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Nd: Grote Geelpootruiter
Sd: Större gulbena


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Greater Yellowlegs
Tringa melanoleuca

Charadriiformes Order – Scolopacidae Family

The Greater Yellowlegs is a large shorebird, very similar to the Lesser Yellowlegs, but larger and heavier. This species is an active feeder. It breeds in bogs and marshes in the boreal forest, before to migrate southwards to its winter areas.

Length: 29-33 cm
Wingspan: 70-74 cm
Weight: 110-235 g

The adult in breeding plumage has dark brown back and upperwing with black-and-white spotting. Head, neck and breast are streaked with black. Flanks and upper belly are spotted blackish, whereas the lower belly shows sparse dark bars. The rump is white.
On the head, we can see a white supercilium. Lores are dark grey.
The long, slightly upcurved bill is black with paler base. The eyes are dark brown, surrounded by white eyering. Long legs and feet are yellow.

Both sexes are similar. In non-breeding plumage, the upperparts are greyish-brown with fine white spots and feather edges. Breast and flanks are streaked with grey. The underparts are white. The tail is narrowly barred black-and-white. Legs and feet are duller yellow.  

The juvenile resembles non-breeding adult, but it often shows a breast band formed by buff spots and brown tinge.

The Greater Yellowlegs breeds from S Alaska and British Columbia, E to Labrador, Newfoundland Is and NE Nova Scotia.
It winters along the coasts of N America from British Columbia and the Carolinas, through Mexico, Central America, West Indies to South America, and S to Tierra del Fuego.

The Greater Yellowlegs breeds in open marshy areas with scattered trees, in subarctic tundra and often on fairly flat grounds.
After the breeding season, it frequents both freshwater and brackish wetlands, ponds with emergent vegetation, flooded areas, mangroves, salt-marshes, muddy coasts and intertidal flats.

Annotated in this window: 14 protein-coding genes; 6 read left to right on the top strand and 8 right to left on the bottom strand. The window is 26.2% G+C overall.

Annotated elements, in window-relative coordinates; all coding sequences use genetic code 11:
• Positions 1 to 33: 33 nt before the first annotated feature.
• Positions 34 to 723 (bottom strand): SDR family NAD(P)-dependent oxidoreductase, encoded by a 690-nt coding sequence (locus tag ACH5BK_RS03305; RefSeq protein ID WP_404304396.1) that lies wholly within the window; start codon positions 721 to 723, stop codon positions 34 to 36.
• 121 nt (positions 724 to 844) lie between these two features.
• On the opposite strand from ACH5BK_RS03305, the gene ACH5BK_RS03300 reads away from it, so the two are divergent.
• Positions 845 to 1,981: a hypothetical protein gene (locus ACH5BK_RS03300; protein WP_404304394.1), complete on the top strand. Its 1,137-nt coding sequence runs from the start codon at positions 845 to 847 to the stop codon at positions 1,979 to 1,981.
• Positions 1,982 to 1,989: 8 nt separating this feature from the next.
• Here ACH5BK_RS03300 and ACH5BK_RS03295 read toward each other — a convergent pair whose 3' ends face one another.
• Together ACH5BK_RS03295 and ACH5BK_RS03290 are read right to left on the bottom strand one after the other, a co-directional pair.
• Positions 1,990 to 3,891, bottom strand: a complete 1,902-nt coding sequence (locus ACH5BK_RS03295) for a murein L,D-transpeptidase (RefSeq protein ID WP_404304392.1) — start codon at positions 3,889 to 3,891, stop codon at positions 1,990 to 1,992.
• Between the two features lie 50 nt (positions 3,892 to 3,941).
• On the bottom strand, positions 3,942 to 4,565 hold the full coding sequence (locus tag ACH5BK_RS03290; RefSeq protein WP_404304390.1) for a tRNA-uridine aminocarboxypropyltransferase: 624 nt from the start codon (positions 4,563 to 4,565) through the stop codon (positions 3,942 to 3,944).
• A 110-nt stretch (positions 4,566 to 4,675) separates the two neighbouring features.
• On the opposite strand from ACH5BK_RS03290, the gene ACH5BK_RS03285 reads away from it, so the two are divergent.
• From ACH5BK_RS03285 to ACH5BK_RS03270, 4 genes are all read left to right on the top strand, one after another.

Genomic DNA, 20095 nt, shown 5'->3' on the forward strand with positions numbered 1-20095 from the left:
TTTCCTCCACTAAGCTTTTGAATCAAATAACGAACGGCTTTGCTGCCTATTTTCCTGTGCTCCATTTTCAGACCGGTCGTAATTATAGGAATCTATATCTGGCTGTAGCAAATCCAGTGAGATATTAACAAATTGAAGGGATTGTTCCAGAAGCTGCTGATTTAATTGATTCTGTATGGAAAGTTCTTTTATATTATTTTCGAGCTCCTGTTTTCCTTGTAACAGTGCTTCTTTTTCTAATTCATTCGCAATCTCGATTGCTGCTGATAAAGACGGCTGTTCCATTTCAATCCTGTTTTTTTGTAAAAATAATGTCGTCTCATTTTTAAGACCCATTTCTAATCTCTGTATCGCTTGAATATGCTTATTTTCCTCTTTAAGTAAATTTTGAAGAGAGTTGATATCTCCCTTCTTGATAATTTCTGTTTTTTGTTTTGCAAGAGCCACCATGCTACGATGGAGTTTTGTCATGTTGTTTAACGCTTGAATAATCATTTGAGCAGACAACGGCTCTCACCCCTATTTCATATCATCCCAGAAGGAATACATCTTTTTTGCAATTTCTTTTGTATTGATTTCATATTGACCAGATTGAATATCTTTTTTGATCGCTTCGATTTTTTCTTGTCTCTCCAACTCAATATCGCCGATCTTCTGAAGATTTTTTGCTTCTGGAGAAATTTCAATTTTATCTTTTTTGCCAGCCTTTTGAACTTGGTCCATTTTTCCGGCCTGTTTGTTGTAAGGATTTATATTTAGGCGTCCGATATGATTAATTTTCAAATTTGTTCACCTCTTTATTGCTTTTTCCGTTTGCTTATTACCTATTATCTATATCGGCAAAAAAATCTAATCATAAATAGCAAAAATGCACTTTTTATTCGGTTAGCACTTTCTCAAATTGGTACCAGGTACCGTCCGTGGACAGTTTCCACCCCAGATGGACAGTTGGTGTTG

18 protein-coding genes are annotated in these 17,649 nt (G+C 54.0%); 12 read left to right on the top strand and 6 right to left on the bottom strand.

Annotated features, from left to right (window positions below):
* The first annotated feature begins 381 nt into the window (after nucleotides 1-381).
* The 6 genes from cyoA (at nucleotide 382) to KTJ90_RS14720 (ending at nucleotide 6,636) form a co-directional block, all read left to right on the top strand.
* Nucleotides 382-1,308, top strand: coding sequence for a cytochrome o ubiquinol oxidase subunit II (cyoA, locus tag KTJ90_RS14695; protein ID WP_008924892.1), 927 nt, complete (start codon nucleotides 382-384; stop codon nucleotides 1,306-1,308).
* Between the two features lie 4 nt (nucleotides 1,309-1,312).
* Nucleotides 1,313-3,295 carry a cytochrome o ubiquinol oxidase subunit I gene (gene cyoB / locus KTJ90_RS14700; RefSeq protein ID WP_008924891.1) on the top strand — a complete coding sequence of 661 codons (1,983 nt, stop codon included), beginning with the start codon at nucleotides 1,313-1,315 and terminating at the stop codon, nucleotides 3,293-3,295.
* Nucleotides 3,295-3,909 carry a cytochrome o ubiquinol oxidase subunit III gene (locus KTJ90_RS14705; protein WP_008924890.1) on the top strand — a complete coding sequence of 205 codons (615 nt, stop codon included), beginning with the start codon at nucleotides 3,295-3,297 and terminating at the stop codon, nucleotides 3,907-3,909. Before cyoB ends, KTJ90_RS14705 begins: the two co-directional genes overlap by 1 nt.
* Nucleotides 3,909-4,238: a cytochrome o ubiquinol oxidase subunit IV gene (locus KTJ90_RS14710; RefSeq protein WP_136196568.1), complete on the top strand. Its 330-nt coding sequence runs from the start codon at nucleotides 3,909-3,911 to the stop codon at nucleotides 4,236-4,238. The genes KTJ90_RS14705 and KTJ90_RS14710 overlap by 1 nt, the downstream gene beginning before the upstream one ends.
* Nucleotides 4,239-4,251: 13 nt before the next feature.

During winter, it is mainly found on lagoons and intertidal flats. It can be occasionally seen in drier habitats, pastures and dunes, and some of them occur up to 4600 metres of elevation at streams and pools.

The Greater Yellowlegs utters some descending notes “hiou-hiou-hiou”.
The courtship song is a loud “ouiih-oudel-ouiih-oudel”. It also utters series of musical whistles “whew-whew-whew”.
This species is known for its piercing alarm calls. It is a fairly noisy bird.

The Greater Yellowlegs feeds primarily on aquatic preys such as crustaceans, fish, worms, aquatic insects and their larvae. It also takes amphibians, terrestrial insects (grasshoppers, flies and ants), seeds and berries.
It feeds on insects along the shores, but also snatches them in the air. It can be seen skimming the water surface, or picking preys below the surface in shallow water. It wades, and even swims.   

It usually defends its feeding area, and outside the breeding season, it feeds singly or in small groups. This species is both diurnal and nocturnal forager.
It feeds actively, often running after fast-moving preys. It often bobs the front half of its body up and down. This is a typical behaviour in genus Tringa.

During the breeding season, the Greater Yellowlegs performs aerial displays with ascents and dives. Another display shows the male running around the female while quivering its raised wings. This “dance” can be longer when the pair is forming, but in established pairs, this display only lasts a few seconds. The copulation may follow these displays. They are monogamous.

The Greater Yellowlegs migrates S in winter, through interior of North America and along the coasts for both passages. The eastern birds travel along the Atlantic coast or from Florida, across Great Antilles to South America. The return flight is across central North America and up Atlantic coast for most of them.
They have a strong, powerful flight.

The breeding season starts in May.
The Greater Yellowlegs is solitary nester. It breeds in marshes, freshwater, swamps and grasslands.
The nest is placed on the ground and close to the water. This is a shallow depression well concealed under low vegetation. It is sparsely lined with grass, leaves, twigs and lichen.

The female lays 3-4 buff eggs with brown and grey markings. Both sexes incubate during 23 days. The chicks are able to leave the nest soon after hatching and to feed themselves. But both parents tend them until they can perform fluttering flight, about 25 days after hatching. They fledge at about 35-40 days old.
This species produce a single brood per season.

The Greater Yellowlegs is not globally threatened. The overall population is stable and this species has shown a significant increase over the last 40 years in North America.